Arizona Basketball: 5 Reasons Why Rondae Jefferson Would Be Great Fit
Sean Miller is scouring the country to find the right players to fill out his Class of 2013 recruiting haul.
Miller and his staff have already signed Elliott Pitts, a 4-star shooting guard from Dublin, Calif.
The Wildcats will also get the services of two transfer players.
Duquesne University transfer T.J. McConnell was the Atlantic-10 Freshmen of the Year two years ago and he finished his sophomore season averaging 11.4 points, 5.5 assists and 2.8 steals (No. 3 in the nation) per game.
Cochise College transfer Matt Korcheck (6'9", 220 lbs), who decided to redshirt this season, will bring a hard-nosed, low-post game a year from now.
One of the elite prospects that Miller is targeting is Rondae Jefferson, who is rated No. 14 in ESPN's Class of 2013.
The 2012 Pennsylvania AAAA Player of the Year was on campus this last weekend and, judging by his own tweet, the 6'7" forward from Chester, Pa. had a positive visit.
Here are five reasons why Jefferson would be perfect fit for and an exciting addition to the Cats' Class of 2013:
1. He Would Keep the East Coast Pipeline Flowing
When Sean Miller first came to Arizona, all of his recruiting contacts were from back East.
He grew up in Pennsylvania, went to college at Pitt and was an assistant and head coach at schools on the right-half of the country.
He has more than proven his ability to land elite players from the left-coast (Derrick Williams, Solomon Hill, Nick Johnson, Grant Jerrett and Brandon Ashley).
But personally, I think it is good for the Cats to continue to pull some top-level talent from the other side of the country, too.
Generally speaking, East Coast players bring toughness and grit with their game. Physicality and strength are usually a given.
Jefferson would keep this trend happening for a U of A team that already has Kaleb Tarczewski (Claremont, N.H.) and T.J. McConnell (pictured; Pittsburgh, Pa.) on board.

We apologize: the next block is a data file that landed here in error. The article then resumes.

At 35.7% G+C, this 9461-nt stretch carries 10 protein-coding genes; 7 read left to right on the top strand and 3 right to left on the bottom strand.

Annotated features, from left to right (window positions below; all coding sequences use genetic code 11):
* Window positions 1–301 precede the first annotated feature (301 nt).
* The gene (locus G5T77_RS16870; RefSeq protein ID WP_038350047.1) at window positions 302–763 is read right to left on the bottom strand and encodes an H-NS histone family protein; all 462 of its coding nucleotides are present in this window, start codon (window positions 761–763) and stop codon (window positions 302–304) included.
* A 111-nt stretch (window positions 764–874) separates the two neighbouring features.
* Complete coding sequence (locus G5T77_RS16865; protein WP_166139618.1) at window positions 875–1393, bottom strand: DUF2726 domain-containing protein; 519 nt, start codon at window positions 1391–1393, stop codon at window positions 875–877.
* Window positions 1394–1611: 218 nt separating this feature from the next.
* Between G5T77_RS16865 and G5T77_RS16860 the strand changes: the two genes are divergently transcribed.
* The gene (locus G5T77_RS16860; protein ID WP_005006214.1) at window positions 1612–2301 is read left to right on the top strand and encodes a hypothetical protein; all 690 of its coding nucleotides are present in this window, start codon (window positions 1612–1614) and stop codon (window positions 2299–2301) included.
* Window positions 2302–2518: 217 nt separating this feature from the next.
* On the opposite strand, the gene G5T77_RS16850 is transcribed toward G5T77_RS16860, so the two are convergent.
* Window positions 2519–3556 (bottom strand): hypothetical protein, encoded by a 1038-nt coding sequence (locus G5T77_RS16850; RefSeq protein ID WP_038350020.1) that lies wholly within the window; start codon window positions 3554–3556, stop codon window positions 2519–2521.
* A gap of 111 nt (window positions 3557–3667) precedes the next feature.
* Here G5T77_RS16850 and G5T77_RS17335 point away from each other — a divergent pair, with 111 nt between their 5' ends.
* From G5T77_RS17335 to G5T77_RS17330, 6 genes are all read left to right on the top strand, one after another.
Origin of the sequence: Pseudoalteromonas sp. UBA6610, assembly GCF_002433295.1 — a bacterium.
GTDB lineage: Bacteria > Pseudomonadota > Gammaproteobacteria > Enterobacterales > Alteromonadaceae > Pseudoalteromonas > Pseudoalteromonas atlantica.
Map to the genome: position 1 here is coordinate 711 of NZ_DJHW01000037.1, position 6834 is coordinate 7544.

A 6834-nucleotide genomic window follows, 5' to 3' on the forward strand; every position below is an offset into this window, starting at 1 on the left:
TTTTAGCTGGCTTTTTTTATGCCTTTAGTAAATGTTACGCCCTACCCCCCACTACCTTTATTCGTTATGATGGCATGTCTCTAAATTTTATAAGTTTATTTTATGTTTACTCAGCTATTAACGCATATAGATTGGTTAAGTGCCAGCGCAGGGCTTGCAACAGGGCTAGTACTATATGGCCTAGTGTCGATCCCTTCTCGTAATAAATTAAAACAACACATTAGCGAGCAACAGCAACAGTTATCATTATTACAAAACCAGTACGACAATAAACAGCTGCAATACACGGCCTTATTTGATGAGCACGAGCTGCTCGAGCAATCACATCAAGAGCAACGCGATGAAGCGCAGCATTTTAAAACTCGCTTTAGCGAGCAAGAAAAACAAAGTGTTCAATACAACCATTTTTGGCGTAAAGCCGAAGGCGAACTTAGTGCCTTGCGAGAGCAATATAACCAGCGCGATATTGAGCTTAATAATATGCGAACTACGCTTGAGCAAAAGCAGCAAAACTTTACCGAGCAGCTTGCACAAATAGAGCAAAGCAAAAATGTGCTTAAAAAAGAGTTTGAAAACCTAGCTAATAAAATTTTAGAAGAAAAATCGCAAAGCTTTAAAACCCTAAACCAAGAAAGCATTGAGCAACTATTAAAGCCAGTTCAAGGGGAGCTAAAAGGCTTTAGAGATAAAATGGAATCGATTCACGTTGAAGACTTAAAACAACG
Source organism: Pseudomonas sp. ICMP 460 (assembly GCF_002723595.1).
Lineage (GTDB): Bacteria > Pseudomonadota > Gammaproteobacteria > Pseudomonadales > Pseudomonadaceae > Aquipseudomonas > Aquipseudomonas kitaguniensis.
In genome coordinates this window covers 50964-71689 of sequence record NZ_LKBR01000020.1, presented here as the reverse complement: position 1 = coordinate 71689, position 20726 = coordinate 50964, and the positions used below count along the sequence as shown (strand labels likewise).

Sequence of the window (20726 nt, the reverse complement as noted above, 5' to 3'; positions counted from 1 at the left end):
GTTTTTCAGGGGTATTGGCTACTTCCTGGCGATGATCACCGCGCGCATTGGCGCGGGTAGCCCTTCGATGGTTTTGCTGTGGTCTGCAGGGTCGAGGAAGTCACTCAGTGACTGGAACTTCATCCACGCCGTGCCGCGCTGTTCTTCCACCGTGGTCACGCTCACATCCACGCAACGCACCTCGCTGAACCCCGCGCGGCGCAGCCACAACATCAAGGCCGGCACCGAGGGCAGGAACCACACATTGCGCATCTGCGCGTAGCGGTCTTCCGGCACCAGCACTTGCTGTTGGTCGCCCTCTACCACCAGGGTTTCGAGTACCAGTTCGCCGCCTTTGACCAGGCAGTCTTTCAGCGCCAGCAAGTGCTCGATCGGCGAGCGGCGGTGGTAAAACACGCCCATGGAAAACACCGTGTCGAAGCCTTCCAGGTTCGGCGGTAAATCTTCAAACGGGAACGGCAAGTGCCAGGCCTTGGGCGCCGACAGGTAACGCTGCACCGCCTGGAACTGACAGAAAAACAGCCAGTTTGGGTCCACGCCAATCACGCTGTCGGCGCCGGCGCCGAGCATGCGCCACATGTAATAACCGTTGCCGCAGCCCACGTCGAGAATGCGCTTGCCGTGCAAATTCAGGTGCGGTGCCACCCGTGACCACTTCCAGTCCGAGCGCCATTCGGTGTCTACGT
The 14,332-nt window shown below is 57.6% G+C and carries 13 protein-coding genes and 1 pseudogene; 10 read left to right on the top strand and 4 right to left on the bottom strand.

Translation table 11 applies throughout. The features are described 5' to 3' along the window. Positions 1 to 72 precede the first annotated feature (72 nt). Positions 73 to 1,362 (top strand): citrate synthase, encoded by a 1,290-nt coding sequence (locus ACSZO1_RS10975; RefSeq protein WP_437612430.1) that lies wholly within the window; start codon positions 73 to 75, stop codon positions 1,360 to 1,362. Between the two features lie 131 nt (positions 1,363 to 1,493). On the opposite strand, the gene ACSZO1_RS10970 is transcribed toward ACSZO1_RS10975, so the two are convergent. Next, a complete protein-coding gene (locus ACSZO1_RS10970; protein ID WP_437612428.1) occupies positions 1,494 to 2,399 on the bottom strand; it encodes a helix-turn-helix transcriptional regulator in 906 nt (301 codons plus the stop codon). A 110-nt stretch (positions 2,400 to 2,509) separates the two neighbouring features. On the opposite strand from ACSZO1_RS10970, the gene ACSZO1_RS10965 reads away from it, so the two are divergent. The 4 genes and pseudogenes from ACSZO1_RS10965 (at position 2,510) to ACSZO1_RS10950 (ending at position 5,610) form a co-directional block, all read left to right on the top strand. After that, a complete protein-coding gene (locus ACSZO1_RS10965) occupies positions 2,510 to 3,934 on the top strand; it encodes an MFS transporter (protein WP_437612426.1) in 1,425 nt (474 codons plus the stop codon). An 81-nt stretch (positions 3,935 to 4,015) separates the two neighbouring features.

2. He Already Plays Tough Defense
If you want to get on the court or stay on the court as an Arizona Wildcat, you better focus on the defensive end.
Even though Sean Miller's approach to the game is balanced, he definitely expects his players to exert maximum effort in stopping the Cats' opponents.
Jefferson comes from a similar type of program at Chester.
Even early in his high school career, he was described as "a defensive force," according to the CBS affiliate in Philadelphia.
3. He Can Play Multiple Positions
Sean Miller likes to recruit players who are not just locked into one place on the floor.
Over the years, Miller has brought in prospects who have position flexibility.
Jefferson has the type of multi-faceted skill set that would allow him to play any combination of the three perimeter positions.
At 6'7", Jefferson has actually played quite a bit of point guard. Can you imagine what that's like in your average high school matchup?
Even if Miller decided to use Jefferson as a small forward, he could still play that role with lots of playmaking capabilities.
4. Strength Is Already Part of His Game
If Jefferson signs with Arizona, he won't have to completely change his physical makeup.
Sean Miller likes his players to be strong and to carry "good weight."
Jefferson, in his ESPN.com bio, is described as:
"a young forward with obvious star qualities. He is a long and athletic lefty with an already strong body that will only continue to fill out."
At 6'7" and 215 pounds, he has the kind of frame that will allow him to immediately become a chiseled specimen under Arizona's aggressive weight program.
5. He Plays with a High Level of Intensity
Even though Tucson is a laid-back location, Sean Miller basketball is anything but laid back.
On both ends of the court, Miller expects his players to push themselves to the max.
Jefferson, through years of competing against his older brother Rahlir Hollis-Jefferson, has honed his competitiveness to a fine edge.
Rahlir, a rising senior starter for Temple, has always pushed his younger sibling.
The result has been that Rondae plays the game with a high level of drive and determination.